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Instead of me telling you any more about the Africa Study Bible, listen to a Kenyan World Christianity scholar. Dr. Wanjiru Maggie Gitau shares how the Africa Study Bible reflects the exciting things God is doing in Africa today. Or, check out this sneak peek of the book of Genesis, where the authors’ notes speak for themselves!

Let’s hear what the church in Africa has to say to us.

Labyrinth: A Patchwork Psalm for the Road

Birthday card (from Amani ya Juu in Kenya)

Birthday card (from Amani ya Juu in Kenya)

Exactly 22 years after

crowning at my dawn birth

and nearly a month after

cap and tassel crowns me an adult


I stand at the crossroads and look.


Behind me are

the jobs I turned down and the ones that turned me down,

the housing offers I passed up

because my gut wouldn’t settle.


Ahead of me is

where the sidewalk ends

and before the street begins.


I used to walk

hoping the length of my strides

would project strength I didn’t have on the inside.


This time I humble my pride,

silence myself to seek the ancient paths.


A ring tone

an editor

tells me my writing will be published.

a coauthor

quotes Antonio Machado

“Caminante, no hay camino,

se hace camino al andar.”


In Walden’s solitary naturescape

feet padding to the pond

wore a groove through the grass.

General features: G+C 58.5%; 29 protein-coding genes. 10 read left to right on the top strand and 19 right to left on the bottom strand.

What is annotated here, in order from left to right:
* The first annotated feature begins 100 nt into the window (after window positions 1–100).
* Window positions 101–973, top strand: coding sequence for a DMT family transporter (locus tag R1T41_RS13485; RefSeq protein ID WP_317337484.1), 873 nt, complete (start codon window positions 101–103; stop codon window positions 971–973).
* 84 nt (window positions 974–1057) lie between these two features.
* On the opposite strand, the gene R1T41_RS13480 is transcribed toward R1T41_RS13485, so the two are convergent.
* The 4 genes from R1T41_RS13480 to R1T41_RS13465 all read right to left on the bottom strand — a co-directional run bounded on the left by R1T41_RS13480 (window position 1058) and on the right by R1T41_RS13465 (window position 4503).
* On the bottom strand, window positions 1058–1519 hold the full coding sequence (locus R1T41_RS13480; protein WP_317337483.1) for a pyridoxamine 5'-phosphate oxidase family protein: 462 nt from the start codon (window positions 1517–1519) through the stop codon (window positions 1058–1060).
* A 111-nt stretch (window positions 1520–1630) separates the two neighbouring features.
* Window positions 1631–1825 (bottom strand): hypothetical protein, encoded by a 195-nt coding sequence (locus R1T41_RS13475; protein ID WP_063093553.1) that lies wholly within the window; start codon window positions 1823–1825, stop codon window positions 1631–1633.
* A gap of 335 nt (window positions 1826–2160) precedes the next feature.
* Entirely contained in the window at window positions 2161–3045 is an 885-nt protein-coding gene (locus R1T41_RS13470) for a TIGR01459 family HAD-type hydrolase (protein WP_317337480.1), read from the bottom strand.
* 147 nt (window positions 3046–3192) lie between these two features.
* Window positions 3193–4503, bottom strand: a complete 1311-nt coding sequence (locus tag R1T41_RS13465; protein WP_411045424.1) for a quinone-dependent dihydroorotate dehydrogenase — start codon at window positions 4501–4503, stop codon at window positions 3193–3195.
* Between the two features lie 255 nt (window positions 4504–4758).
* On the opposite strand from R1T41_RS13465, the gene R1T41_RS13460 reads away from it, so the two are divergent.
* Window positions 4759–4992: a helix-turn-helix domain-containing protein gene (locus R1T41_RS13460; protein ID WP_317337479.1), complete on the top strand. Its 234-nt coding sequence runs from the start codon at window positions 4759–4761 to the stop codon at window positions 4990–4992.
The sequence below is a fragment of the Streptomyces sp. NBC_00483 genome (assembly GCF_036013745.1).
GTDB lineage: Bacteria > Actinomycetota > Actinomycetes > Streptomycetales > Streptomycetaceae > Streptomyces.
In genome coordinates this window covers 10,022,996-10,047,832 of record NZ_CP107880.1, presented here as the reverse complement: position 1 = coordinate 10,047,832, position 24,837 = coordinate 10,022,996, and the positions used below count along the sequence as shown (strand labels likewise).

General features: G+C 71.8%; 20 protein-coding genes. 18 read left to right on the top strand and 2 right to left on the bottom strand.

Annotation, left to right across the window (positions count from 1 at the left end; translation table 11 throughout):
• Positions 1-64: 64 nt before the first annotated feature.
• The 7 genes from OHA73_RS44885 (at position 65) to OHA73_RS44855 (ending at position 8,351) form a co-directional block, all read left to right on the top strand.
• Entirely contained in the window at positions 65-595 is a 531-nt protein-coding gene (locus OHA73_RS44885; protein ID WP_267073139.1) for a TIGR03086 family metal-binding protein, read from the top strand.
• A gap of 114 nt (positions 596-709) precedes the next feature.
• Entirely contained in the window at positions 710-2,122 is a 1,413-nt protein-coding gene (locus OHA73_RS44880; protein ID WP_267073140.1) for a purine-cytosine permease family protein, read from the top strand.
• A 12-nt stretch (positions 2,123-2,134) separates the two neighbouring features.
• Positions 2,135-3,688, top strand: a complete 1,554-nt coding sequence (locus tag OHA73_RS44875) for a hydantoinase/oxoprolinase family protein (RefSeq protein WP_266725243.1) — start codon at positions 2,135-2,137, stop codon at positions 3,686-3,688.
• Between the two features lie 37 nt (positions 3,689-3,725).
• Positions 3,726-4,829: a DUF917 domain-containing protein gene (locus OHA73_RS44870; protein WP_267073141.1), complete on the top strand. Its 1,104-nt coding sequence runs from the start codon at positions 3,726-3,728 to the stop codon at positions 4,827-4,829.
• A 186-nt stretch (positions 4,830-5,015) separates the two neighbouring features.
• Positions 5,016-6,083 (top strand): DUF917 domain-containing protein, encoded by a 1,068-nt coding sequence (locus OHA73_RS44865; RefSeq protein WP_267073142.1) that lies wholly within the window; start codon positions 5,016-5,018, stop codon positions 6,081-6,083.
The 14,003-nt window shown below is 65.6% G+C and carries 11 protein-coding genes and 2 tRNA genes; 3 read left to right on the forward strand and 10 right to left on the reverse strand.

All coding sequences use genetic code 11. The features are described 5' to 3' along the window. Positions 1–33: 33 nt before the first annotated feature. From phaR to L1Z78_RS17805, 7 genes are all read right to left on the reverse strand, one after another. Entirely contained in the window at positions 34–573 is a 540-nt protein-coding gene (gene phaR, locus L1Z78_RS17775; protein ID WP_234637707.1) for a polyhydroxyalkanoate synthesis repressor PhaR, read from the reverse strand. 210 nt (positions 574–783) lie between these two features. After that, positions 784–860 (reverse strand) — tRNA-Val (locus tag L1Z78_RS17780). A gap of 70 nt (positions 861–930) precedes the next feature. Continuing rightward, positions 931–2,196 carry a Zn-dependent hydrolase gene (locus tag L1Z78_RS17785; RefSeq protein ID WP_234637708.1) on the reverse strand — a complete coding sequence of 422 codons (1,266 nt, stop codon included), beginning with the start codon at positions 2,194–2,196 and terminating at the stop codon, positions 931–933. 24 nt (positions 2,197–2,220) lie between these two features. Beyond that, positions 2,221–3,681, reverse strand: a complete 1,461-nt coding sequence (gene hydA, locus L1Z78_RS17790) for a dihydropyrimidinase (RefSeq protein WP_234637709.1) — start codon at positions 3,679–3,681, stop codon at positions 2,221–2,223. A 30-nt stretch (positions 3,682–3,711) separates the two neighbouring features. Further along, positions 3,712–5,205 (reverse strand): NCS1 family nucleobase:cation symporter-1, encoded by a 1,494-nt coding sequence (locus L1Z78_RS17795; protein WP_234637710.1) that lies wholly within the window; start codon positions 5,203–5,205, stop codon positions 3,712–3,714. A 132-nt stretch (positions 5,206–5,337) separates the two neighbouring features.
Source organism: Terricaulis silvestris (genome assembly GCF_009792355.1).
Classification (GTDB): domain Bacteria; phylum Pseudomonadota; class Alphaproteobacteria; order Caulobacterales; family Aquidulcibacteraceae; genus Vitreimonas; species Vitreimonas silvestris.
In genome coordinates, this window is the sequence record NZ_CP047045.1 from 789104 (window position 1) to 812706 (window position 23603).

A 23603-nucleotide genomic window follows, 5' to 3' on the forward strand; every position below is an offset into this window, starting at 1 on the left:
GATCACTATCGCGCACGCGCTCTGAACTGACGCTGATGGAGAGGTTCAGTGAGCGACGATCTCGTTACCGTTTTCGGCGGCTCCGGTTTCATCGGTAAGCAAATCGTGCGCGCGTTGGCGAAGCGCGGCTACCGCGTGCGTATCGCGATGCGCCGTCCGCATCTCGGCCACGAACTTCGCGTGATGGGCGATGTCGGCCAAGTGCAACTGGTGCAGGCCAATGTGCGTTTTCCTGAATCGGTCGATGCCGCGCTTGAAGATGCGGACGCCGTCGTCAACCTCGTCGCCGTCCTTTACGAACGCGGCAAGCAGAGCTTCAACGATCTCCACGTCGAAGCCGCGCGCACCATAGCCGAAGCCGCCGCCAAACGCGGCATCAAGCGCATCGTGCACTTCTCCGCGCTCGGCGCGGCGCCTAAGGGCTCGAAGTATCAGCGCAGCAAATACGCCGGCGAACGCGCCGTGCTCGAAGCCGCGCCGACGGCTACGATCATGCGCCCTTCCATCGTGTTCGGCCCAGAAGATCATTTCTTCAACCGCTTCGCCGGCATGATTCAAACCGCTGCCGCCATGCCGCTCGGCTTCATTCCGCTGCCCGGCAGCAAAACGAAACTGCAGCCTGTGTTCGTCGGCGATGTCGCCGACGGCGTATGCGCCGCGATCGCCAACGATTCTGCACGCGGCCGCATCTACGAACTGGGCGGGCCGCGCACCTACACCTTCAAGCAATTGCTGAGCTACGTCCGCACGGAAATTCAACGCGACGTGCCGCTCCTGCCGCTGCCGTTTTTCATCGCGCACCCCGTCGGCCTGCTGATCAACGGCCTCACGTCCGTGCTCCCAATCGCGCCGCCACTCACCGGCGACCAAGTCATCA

A ring tone

a stranger

calls me

to work on the Africa Study Bible team.

the job

calls me

to move to Nairobi.


I wanted to settle

two more years at least in Minnesota

but my gut

freed me of job or house ties.


There is no reason I couldn’t.


A ring tone

my pastor

calls me

to read Isaiah 42:16:

“I will lead the blind by ways they have not seen

Along unfamiliar paths I will guide them.”


For my birthday my parents give me

a card from Kenya –

flipflops and a proverb:

“The path is made by walking.”


I will be collecting proverbs

connecting them with scripture’s wisdom.


I have already started.


New things shown


calls me

“This is the way, walk in it.”


I have already started.


Sing into the unknown


call out:


“If you will be with me

   On this journey I am taking

If you will give me food to eat

   And clothes to wear

So that I return safely

   To my father’s household.

Then you, Lord, will be my God

   And I will follow you.


“Like in blindfolded partner dodgeball,

Your voice will tell me “This is the Way.

Through a shadowed valley,

    Your word is my streetlamp.

I wait for your direction

I listen to your commands.

If I do what you want

   You will make certain each step I take is sure.

You hold my hand

   So if I stumble, I still won’t fall.

Knowing you will never forsake me,

    I walk with grace and confidence.


“You go before me,

   You hem me in behind.

I trust in you,

Because you are the path-maker.

I step inside your footprints

You have already pressed the snow smooth.


“Your ways are higher than mine,

You see the labyrinth’s end from a bird’s eye view.

Such knowledge is too wonderful for me,

   Too lofty for me to attain.


“I will give thanks to you, Lord, with all my heart;

    I will tell of all your wonderful deeds.”


I have already started.